5. The authorities’ objective of reducing the fiscal deficit to about 3 percent by FY2014/15 is critical to achieving private sector-led growth and reducing vulnerabilities. Reducing the overall deficit by about 5 percent of GDP over the next five years is feasible, based on the experience of other countries, and would lead to a further 15 percentage point decline in the debt-to-GDP ratio. Such adjustment will be crucial to maintain investor confidence, preserve macroeconomic stability, and create scope for future countercyclical fiscal policy. Anchoring the strategy in reforms to increase the low tax revenue-to-GDP ratio and the efficiency of public spending will help durably address Egypt’s main fiscal vulnerabilities. Priorities include adopting as early as possible a full-fledged VAT, complementing energy subsidy reform with better-targeted transfers to the most needy, and containing the fiscal cost of the pension and health reforms.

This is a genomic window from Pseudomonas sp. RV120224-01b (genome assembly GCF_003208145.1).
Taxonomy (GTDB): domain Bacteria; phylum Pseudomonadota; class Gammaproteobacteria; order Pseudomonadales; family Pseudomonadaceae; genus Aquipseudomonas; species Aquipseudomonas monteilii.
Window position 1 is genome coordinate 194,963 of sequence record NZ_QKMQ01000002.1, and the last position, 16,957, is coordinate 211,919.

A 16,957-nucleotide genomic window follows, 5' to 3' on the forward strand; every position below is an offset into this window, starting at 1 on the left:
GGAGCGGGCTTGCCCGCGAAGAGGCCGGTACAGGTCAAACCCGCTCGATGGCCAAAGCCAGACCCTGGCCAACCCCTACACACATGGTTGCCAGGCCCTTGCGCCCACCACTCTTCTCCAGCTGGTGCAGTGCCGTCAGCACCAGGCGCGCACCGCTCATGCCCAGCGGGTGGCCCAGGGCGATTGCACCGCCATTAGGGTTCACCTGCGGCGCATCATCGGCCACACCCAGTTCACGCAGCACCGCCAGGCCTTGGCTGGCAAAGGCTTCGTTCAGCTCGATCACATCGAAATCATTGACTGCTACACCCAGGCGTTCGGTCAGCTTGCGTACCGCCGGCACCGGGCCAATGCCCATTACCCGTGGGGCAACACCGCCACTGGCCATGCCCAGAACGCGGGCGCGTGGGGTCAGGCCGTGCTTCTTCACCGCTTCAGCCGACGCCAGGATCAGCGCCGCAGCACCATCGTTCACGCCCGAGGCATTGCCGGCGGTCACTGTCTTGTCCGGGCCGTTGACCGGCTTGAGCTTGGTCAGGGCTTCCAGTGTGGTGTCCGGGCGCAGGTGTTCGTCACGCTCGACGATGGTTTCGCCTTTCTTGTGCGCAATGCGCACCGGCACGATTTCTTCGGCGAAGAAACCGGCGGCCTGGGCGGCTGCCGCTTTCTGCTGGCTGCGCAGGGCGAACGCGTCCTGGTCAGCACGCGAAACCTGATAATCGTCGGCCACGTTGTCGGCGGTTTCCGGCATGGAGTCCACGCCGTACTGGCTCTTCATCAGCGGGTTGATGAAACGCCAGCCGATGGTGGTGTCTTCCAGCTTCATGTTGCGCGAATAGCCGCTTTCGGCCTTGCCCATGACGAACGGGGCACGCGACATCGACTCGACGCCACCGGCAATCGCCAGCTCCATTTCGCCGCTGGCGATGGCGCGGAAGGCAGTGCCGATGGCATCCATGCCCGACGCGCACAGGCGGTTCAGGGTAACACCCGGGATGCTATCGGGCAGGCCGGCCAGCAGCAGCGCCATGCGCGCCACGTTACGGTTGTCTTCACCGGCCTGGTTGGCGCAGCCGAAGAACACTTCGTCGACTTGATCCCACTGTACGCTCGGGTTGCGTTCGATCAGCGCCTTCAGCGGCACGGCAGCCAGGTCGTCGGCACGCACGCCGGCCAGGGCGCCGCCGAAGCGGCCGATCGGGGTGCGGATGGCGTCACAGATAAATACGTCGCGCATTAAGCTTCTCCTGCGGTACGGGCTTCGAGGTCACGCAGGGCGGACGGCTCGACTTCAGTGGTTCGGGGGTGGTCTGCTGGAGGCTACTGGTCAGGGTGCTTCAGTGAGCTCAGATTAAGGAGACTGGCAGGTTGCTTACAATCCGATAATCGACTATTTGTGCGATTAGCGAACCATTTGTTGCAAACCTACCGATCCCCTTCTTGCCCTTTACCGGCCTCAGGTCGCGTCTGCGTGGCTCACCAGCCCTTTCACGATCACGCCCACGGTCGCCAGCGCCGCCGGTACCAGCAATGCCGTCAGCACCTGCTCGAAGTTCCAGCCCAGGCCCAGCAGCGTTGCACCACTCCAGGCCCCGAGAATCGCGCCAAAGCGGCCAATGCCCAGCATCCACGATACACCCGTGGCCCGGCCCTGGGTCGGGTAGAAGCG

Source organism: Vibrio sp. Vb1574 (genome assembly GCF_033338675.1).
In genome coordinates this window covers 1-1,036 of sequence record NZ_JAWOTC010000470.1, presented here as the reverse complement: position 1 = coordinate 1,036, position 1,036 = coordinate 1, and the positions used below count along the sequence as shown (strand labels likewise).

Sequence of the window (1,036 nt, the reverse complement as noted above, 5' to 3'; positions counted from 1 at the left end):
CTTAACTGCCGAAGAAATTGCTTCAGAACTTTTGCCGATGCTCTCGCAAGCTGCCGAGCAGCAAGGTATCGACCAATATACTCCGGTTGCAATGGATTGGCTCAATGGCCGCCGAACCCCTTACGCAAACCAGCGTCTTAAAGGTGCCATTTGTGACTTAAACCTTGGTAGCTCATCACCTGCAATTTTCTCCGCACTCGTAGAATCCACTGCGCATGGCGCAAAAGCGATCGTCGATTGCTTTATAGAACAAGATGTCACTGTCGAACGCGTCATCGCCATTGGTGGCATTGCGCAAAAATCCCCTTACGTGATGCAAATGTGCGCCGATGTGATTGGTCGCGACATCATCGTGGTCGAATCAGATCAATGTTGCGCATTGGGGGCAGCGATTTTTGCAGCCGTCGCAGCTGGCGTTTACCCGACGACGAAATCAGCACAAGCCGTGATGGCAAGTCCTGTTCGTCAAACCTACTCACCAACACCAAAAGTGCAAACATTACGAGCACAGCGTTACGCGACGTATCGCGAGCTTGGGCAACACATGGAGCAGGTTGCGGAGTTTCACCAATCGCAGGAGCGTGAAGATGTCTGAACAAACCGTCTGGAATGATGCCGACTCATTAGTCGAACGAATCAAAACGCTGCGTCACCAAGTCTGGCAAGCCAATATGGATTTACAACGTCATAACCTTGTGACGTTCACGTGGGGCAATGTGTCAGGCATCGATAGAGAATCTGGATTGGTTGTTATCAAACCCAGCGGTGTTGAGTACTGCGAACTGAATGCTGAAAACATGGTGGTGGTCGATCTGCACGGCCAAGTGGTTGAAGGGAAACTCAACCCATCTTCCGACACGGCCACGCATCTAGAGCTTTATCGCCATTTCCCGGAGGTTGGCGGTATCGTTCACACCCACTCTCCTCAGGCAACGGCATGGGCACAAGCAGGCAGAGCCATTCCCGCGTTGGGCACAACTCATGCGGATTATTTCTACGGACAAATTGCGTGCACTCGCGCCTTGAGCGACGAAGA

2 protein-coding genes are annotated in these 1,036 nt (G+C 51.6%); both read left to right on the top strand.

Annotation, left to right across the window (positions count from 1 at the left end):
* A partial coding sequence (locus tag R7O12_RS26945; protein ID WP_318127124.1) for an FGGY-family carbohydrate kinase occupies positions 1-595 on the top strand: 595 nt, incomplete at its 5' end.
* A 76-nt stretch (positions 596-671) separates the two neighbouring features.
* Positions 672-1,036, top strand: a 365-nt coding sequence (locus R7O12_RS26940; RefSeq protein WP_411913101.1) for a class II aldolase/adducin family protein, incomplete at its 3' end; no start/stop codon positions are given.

6. The mission advises that the FY2010/11 budget targets a narrowing of the deficit compared to this year. A tightening of 1½ 2 percent of GDP would provide an upfront signal to investors that progress toward the medium term objective is well under way, encouraging a more rapid private sector response to boost FDI and growth. While adopting major reforms could be challenging with the approaching elections—as evidenced by the delays in the property tax—the mission encourages the authorities to continue taking measures such as strengthening tax compliance and reducing the cost of subsidy abuse, and also to resist pressures for additional spending.